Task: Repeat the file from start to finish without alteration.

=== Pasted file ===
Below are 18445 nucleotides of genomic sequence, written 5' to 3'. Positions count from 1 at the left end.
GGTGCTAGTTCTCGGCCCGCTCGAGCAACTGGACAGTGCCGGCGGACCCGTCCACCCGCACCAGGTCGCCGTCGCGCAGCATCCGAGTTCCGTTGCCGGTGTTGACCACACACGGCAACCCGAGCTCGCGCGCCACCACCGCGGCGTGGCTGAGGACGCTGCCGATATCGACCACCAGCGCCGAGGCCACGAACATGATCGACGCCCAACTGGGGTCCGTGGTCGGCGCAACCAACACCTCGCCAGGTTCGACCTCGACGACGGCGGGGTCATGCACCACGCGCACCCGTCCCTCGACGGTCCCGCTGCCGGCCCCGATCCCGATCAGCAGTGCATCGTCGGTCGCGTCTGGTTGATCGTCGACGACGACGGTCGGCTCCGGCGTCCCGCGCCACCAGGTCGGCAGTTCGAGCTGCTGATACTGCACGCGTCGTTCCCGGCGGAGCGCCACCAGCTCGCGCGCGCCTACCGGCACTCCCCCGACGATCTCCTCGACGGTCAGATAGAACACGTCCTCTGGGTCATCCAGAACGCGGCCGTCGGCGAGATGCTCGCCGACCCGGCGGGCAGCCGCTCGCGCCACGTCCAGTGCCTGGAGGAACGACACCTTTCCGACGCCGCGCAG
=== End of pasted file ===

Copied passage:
Below are 18445 nucleotides of genomic sequence, written 5' to 3'. Positions count from 1 at the left end.
GGTGCTAGTTCTCGGCCCGCTCGAGCAACTGGACAGTGCCGGCGGACCCGTCCACCCGCACCAGGTCGCCGTCGCGCAGCATCCGAGTTCCGTTGCCGGTGTTGACCACACACGGCAACCCGAGCTCGCGCGCCACCACCGCGGCGTGGCTGAGGACGCTGCCGATATCGACCACCAGCGCCGAGGCCACGAACATGATCGACGCCCAACTGGGGTCCGTGGTCGGCGCAACCAACACCTCGCCAGGTTCGACCTCGACGACGGCGGGGTCATGCACCACGCGCACCCGTCCCTCGACGGTCCCGCTGCCGGCCCCGATCCCGATCAGCAGTGCATCGTCGGTCGCGTCTGGTTGATCGTCGACGACGACGGTCGGCTCCGGCGTCCCGCGCCACCAGGTCGGCAGTTCGAGCTGCTGATACTGCACGCGTCGTTCCCGGCGGAGCGCCACCAGCTCGCGCGCGCCTACCGGCACTCCCCCGACGATCTCCTCGACGGTCAGATAGAACACGTCCTCTGGGTCATCCAGAACGCGGCCGTCGGCGAGATGCTCGCCGACCCGGCGGGCAGCCGCTCGCGCCACGTCCAGTGCCTGGAGGAACGACACCTTTCCGACGCCGCGCAG